Nightly News | June 12, 2013
>>> we are back with new research on the problem of distracted driving. we've all been encouraged to go hands free when using the phone behind the wheel. researchers at aaa and university of utah say the distractions could be just as great with that, tom costello took a test drive .
>> reporter: the first in-depth study of driver's brain activity while they drive.
>> minus y --
>> reporter: from performing math equations to dictating an e-mail.
>> hey, tyler, let's do it again.
>> reporter: the more we have on our minds, the less we pay attention to driving, even when our hands stay on the wheel.
>> the neurosignature is suppressed because are you paying attention to the phone call rather than driving.
>> reporter: researchers put me through some of the paces, including brainy electrodes and cap. it began with a simple drive with the radio on. every time i saw a green light , i had to press a button with my thumb.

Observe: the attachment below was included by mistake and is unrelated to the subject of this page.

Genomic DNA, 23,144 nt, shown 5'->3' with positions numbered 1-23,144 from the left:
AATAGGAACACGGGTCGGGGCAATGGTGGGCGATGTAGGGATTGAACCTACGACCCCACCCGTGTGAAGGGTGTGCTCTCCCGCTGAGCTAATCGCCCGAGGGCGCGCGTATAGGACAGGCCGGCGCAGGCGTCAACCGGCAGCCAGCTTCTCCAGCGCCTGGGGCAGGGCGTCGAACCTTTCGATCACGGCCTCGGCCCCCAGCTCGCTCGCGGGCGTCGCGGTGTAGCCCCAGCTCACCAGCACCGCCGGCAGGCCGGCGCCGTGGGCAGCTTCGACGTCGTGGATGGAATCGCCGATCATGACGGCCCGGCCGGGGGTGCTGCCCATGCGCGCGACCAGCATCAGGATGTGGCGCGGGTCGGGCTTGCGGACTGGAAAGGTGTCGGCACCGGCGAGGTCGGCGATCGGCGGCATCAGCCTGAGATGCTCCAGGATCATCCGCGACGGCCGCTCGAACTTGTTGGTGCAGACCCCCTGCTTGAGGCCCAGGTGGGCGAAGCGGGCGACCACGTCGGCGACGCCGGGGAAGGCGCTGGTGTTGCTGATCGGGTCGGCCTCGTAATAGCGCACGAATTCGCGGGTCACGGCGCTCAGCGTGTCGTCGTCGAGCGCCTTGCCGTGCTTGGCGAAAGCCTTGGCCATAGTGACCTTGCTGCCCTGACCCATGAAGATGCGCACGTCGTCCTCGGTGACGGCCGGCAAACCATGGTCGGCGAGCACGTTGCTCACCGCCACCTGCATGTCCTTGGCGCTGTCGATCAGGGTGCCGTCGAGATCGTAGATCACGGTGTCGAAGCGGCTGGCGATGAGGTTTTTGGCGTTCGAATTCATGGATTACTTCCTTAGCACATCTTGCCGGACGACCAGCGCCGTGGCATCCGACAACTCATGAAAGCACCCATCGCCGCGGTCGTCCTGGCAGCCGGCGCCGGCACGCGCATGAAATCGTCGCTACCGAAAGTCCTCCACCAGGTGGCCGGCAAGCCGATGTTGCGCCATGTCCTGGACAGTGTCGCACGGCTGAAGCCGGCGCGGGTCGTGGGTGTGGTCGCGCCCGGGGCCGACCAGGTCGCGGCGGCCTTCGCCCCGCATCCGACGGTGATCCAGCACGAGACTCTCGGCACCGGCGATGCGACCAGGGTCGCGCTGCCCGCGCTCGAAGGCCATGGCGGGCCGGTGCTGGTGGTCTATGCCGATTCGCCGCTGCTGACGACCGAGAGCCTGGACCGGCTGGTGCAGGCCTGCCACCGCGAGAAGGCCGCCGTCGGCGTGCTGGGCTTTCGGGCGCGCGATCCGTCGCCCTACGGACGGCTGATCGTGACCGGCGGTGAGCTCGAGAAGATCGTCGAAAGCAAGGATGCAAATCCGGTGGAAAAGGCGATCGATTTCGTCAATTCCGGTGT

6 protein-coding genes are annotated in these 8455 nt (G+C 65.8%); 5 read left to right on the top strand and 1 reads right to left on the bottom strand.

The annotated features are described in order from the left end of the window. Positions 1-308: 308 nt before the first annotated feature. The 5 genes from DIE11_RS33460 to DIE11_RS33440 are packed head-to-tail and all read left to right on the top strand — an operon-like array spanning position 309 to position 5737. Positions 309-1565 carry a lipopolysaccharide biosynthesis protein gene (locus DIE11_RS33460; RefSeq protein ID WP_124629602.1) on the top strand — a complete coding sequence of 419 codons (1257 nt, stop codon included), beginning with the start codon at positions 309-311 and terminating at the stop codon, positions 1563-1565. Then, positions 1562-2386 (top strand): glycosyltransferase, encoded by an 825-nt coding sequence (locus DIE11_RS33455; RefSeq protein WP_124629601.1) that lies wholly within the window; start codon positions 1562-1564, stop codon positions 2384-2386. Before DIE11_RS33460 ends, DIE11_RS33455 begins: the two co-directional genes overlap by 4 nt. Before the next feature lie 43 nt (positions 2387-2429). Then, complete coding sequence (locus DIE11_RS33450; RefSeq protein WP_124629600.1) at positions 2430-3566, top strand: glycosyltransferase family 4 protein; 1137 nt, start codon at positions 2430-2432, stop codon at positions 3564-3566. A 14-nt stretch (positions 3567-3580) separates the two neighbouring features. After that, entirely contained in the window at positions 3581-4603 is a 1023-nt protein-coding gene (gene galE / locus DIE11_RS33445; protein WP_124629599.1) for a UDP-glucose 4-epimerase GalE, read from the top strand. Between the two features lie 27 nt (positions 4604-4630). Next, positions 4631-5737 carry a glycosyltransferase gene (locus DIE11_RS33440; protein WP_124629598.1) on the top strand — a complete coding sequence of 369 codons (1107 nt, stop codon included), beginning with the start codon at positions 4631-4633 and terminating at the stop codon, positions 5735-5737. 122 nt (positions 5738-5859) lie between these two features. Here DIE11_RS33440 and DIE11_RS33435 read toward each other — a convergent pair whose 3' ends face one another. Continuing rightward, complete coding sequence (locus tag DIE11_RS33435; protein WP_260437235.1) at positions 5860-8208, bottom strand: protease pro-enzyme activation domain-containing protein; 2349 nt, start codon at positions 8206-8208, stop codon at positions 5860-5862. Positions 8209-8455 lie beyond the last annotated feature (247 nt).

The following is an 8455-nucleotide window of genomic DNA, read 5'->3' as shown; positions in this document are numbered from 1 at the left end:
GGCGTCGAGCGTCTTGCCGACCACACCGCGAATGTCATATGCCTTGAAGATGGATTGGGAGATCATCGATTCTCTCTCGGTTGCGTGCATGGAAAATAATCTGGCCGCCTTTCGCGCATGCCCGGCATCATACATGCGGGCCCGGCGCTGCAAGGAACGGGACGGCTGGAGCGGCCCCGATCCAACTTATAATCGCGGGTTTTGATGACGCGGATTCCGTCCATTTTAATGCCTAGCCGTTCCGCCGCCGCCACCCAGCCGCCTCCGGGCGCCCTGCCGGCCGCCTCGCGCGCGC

>> sometimes as mental workload increases, people are more likely to miss those green lights.
>> reporter: for most people, driving with the radio on isn't a big distraction, but when i have to listen to and dictate text messages hands free ?
>> coming in june.
>> which band is coming to town and what day? 10% slower responding to the green light .
>> oh, stop sight. sorry, guys.
>> we don't react as quickly. miss visual cues like stop signs.
>> reporter: distracted thriving thought to play a role in 30% of all accident.
>> our research shows that interacting with hands free still causes driver distraction.
>> reporter: aaa believes hands free technology should only work with the car in park. tom costello, landover, maryland.